Calling the certification of teach-
ers too broad, Dr. Voelker decried the
present situation in which almost ev-
ery college graduate can be a teach-
er. "We must and we are tending
to professionalize the profession," he
The best plan, in the opinion of the
Dr. Voelker, is to allow the State-
Board of Education to be the cen-
tralizing agency which would de-
cide problems of teacher-training of
The toastmaster of the occasion
was Dean James B. Edmonson of the
School of Education. He was intro-
duced by Dean . L. Birkbeck of the
Battle Creek College.
rTges Cntral ower
Dr. Fi. L. Austin of Michigan State
College declared before the morning
session o the conference on teacher-
training that the power of certifi-
cating teachers, now in the hands of
colleges and other bodies throughout
the State, should be delegated to
some central agency.
Presenting some of the first results
of a survey of present activities of
recent graduates of the School of
Education, Prof. George E. Meyers of
the education school stated that about
80 per cent of the graduates of 1932
and 1933 are employed, although 32
per cent receive less than $750 a
In addition to the study covering
graduates of the education school for
the last five years, a survey of all
graduates of the University for two
years has been projected. About 600,
or 50 per cent of those included in
the first study, have already replied.
Cleveland Issues Discussed
Dr. Paul Sangren of Western State
Teachers College, discussing issues
affecting teacher-training as pre-
sented at the reent Cleveland meet-
ing of educators, pointed out that the
Michigan survey of the supply of and
demand for teachers would be largely
discreditedby a more complete and
Sectional meetings to be held to-
day are as follows:
Administrative teachers' confer-
ence, luncheon, 12:30 p.m., Union;
speakers, Dean David M. Trout of
Hillsdale College; John R. Barnes,
principal of Grosse Pointe High
School; David O. Henry, assistant su-
perintendent of public instruction;
Dean James B. Edmonson of the
School of Education; and Dr. Edgar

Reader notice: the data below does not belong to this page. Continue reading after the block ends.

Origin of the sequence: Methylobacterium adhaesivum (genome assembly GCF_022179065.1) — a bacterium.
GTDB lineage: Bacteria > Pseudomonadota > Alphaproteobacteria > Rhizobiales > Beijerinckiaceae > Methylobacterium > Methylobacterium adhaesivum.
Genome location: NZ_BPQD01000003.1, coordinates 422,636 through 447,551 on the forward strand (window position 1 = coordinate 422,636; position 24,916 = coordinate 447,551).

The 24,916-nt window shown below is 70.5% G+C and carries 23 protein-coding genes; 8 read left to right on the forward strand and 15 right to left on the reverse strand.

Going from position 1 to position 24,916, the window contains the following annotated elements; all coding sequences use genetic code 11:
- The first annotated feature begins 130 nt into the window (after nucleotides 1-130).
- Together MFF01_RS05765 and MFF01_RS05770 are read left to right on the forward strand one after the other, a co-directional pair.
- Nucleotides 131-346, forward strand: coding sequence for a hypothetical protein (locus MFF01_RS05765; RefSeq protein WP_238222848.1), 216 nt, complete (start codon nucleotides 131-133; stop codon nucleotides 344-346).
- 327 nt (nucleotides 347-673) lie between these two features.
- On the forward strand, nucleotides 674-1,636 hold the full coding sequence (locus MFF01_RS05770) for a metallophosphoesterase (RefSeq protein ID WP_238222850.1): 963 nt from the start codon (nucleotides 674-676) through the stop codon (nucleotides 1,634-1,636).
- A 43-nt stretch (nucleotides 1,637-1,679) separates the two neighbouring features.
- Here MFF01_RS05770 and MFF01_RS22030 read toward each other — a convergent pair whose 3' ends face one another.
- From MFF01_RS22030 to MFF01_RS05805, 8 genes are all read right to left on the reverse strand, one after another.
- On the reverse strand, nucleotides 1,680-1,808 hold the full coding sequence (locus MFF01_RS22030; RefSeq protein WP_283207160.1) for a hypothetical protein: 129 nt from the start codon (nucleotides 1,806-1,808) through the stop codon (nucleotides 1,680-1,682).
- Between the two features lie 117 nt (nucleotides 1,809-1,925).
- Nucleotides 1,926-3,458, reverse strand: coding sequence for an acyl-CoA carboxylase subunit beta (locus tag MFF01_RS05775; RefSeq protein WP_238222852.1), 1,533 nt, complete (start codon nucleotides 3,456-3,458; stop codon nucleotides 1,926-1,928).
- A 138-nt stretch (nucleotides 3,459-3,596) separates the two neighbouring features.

G. Johnston, principal of Uiversity
To Discuss Modernity
Art conference, 2:30 p.m., Audito-
rium of Architecture Building, with
Prof. Herbert A. Fowler of the College
of Architecture speaking on "Meeting
Biological conference, 9:30 a.m.,,
2054 Natural Science Building, con-
sidering the value of illustrated lec-
tures as opposed to laboratory meth-
ods; 1:45 p.m., 2054 Natural Science
Building, considering methods of bio-
Classical conference, 9:30 a.m., 2003
Angell Hall, talks by Miss Fay F.
Leonard of Burroughs Intermediate
School, Detroit, and Prof. James E.
Dunlay of the Latin department;
meeting, 2:30 p.m., 2003 Angell Hall,
papers by Miss Hazel O'Donovan of
Northwestern High School, Detroit,
Prof. "Fred S. Dunham of the Latin
department, and Dr. Eugene S. Mc-
Cartney of the Graduate School.
foild Joint Meeting
Commercial conference, 2 p.m.,
Room C-3, Ann Arbor High School,
_ _ _ _ _ _ _ _ ::
ARCADE CAB, Dial 6116. Large com- PERSONA
fortable cabs. Standard rates. 2x individu
with talks on vocational guidance silks, w
Education conference, meeting Call fo
jointly with the research and school 611 E.E
health conferences, 8:30 a.m., Audi-
torium of University High School, dis- LAUNDR
cussing pupil adjustment; luncheon, Careful
noon, Congregational Church par-
lors, with Dr. O. R. Yoder, assistant
medical superintendent of Ypsilanti
State Hospital, speaking on "Mental WANTED
Moratoriums"; panel discussion, 2 suits. W
p.m., Auditorium of University High lars. Ph
School, on adjustment to individual cago B
differences at the high school level. North
English conference, 2 p.m., Pat- -
tengill Auditorium, Ann Arbor High HE
School, symposium on English from
the administrative point of view, with YOUNG
Arthur Andrews, president of Grand plan in
Rapids Junior College; Edwin L. Mil- finance
ler, assistant superintendent of youngI
schools in Detroit'; Prof. George fall in i
Sprau, head of the English depart- ing th
ment of Western State Teachers Col- weekly
lege; and I. M. Brock, principal of working
Arthur Hill School, Saginaw. year a
Lovejoy Will Speakcadde
IGeneral science conference, 9:30 confide
a~m., Room B-8, Ann Arbor High will be
School, with talks by Lowell J. Mc- ApplyI
Dougal of Burton Junior High School,
Grand Rapids; C. L. Thiele of the ANY STI
Detroit Board of Education; and A. iting o
Lynn Zwickley, Detroit. heating
Geography conference, 2 p.m., 25 orders
Angell Hall, talks by P. S. Lovejoy of cleaner
the State Department of Conserva- repairs